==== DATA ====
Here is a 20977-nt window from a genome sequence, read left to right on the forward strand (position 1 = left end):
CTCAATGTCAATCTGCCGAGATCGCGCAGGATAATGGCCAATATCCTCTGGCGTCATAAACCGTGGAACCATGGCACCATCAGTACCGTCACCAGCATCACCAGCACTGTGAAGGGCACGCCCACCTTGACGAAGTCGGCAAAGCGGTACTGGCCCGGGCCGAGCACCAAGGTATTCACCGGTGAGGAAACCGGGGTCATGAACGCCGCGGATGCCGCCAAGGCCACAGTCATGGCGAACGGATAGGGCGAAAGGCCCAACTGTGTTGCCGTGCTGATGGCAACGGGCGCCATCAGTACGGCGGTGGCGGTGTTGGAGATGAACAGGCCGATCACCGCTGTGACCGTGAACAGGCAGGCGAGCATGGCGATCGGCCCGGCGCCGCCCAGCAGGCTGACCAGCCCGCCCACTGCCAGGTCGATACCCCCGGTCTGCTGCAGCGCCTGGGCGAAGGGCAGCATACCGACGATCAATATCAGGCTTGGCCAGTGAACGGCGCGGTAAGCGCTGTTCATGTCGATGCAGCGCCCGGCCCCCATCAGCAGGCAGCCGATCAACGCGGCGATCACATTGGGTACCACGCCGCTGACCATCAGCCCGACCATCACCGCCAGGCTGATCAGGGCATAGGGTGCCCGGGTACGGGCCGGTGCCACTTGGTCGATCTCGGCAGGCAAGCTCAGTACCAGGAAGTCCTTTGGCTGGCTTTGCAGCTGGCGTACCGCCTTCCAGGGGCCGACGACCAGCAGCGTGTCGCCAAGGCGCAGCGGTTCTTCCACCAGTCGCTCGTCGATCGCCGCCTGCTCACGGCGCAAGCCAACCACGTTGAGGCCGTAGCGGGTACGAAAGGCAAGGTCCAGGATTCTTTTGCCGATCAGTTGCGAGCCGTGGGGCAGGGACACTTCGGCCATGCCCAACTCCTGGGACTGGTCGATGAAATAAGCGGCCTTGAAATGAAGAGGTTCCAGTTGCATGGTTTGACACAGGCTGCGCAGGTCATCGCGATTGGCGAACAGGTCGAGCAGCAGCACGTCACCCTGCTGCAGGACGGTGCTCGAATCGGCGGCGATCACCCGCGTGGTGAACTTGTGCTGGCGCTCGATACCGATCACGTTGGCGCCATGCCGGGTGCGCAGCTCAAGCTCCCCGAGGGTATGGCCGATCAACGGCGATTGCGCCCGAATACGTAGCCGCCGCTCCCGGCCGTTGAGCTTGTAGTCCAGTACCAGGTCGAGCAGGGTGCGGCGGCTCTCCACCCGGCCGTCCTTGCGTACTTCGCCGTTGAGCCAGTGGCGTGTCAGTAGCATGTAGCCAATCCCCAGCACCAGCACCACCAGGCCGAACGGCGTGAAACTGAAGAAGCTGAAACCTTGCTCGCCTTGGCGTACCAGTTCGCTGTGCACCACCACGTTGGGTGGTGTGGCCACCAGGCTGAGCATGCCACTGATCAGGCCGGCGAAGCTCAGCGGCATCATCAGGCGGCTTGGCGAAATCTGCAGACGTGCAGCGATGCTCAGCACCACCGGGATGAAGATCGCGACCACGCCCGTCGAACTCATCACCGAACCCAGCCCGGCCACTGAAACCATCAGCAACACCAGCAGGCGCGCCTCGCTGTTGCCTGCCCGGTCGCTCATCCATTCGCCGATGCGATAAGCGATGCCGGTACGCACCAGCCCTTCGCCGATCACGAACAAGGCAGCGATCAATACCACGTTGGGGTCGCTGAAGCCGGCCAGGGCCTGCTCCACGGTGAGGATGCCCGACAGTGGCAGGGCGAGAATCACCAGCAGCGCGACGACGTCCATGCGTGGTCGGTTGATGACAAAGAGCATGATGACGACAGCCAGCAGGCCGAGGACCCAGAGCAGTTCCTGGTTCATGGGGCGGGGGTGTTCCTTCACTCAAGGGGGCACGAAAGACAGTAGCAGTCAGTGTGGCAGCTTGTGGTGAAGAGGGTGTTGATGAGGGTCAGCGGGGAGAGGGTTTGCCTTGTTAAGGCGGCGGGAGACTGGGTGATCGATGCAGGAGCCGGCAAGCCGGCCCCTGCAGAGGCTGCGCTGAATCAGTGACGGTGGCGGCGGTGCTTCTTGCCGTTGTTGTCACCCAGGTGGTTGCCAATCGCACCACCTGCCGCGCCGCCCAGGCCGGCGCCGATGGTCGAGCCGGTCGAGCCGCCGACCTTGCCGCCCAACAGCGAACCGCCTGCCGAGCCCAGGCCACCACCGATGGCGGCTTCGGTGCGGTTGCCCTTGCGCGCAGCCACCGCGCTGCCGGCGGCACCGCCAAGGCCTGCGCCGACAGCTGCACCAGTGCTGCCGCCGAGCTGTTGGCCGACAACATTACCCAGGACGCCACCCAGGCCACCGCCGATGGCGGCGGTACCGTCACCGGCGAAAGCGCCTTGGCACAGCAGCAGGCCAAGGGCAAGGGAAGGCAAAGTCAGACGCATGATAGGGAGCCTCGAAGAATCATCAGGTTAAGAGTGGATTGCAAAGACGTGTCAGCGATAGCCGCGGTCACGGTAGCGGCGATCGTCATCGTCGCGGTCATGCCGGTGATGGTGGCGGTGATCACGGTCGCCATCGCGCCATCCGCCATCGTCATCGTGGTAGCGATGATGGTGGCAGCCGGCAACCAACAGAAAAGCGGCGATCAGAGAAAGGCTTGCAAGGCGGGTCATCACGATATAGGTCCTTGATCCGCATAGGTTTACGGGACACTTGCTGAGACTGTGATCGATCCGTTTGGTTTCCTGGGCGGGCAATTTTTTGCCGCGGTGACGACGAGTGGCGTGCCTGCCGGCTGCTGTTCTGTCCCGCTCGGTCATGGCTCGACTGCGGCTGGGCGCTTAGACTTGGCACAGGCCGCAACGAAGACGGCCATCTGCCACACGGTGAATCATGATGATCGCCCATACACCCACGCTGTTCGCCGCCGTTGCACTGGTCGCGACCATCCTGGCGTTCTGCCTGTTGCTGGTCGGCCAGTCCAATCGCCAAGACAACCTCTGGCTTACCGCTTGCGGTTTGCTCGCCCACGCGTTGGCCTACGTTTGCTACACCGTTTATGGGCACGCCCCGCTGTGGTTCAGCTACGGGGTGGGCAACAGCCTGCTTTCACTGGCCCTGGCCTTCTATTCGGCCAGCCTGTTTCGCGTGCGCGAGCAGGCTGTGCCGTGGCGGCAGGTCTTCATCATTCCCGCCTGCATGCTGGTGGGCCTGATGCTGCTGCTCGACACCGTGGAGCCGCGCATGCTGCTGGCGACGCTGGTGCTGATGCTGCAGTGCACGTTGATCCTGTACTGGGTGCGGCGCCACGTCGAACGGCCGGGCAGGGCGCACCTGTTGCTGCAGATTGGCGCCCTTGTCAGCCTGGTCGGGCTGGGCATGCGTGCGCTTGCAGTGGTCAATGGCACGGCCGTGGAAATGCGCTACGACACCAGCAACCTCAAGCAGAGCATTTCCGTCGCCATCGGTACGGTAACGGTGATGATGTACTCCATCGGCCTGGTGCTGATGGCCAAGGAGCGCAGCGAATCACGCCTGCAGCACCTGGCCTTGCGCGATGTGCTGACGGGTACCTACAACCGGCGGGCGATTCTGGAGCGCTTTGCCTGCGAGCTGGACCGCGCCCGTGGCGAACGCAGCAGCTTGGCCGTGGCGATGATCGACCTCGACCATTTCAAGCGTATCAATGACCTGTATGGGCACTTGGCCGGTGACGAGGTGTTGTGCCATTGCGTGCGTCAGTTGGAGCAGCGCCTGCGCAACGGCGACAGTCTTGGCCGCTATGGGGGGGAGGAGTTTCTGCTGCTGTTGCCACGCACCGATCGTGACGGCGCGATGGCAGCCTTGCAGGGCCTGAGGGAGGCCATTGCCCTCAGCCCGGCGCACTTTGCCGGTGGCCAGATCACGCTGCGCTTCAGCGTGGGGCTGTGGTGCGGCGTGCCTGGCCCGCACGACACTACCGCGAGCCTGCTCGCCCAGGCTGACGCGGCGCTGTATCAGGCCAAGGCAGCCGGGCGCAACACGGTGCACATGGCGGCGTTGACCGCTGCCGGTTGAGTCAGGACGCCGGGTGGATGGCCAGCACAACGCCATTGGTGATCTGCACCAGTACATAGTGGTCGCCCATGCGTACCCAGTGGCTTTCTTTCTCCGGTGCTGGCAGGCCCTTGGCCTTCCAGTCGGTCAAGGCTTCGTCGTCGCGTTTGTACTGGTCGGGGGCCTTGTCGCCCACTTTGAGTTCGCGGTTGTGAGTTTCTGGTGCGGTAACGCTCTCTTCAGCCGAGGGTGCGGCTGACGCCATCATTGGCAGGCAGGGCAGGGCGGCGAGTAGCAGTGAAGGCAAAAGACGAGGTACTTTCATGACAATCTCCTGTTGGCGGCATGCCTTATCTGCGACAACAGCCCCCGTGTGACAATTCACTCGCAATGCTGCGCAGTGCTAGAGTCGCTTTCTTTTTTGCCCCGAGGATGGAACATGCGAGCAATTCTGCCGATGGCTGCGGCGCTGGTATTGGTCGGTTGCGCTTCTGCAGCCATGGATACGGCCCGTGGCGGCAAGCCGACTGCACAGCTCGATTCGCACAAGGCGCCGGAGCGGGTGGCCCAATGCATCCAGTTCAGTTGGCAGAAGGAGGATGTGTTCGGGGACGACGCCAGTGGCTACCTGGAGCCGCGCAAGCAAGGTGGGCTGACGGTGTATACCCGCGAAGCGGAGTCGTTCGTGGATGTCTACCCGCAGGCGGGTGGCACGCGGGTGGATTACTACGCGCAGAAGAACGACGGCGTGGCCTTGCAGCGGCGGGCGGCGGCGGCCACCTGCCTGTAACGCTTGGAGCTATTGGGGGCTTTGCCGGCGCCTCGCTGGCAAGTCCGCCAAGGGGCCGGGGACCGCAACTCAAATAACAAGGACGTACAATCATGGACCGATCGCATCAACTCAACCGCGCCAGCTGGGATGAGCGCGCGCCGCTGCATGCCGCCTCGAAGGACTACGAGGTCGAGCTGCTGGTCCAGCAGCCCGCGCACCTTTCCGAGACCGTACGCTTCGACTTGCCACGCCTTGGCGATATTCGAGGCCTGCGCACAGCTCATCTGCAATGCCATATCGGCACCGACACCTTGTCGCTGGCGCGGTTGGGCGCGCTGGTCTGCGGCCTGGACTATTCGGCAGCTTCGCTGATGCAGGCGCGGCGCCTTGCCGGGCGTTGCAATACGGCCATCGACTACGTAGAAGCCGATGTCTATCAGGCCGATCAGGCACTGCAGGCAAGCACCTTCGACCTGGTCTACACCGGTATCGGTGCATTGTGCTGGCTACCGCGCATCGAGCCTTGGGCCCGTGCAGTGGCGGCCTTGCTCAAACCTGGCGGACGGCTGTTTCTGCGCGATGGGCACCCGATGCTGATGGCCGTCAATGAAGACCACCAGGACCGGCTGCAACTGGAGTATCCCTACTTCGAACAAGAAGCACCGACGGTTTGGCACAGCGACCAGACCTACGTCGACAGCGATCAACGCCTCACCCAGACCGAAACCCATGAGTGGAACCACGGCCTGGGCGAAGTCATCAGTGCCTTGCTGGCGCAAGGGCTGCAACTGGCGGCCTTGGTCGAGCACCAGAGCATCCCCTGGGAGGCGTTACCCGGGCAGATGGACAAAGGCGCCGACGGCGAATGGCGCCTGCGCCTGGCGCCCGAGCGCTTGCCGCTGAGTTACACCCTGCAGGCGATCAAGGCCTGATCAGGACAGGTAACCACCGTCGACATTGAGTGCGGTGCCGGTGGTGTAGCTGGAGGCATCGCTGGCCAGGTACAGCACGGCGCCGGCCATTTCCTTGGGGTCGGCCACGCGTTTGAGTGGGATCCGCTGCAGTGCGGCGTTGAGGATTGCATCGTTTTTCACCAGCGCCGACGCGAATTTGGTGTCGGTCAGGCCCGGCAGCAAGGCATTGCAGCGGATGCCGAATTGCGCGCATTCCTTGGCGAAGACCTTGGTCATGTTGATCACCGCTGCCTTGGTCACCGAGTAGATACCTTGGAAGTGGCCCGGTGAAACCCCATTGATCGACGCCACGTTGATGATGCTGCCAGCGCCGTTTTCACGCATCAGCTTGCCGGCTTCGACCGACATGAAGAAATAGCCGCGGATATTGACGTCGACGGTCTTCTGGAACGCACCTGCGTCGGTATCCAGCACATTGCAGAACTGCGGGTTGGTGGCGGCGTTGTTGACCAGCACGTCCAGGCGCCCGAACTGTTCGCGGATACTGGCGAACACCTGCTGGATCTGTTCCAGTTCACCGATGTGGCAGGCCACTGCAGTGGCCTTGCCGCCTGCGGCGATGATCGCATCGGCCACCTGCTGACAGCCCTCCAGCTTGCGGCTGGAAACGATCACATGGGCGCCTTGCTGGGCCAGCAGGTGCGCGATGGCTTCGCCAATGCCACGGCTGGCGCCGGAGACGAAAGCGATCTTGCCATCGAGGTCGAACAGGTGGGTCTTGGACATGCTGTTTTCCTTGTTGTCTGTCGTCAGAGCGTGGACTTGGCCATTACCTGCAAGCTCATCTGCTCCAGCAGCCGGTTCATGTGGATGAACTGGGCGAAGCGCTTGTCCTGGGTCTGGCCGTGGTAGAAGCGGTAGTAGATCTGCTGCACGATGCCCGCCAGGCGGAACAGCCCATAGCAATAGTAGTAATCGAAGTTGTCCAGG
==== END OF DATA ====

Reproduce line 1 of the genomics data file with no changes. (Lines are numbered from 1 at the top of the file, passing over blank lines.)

Here is a 20977-nt window from a genome sequence, read left to right on the forward strand (position 1 = left end):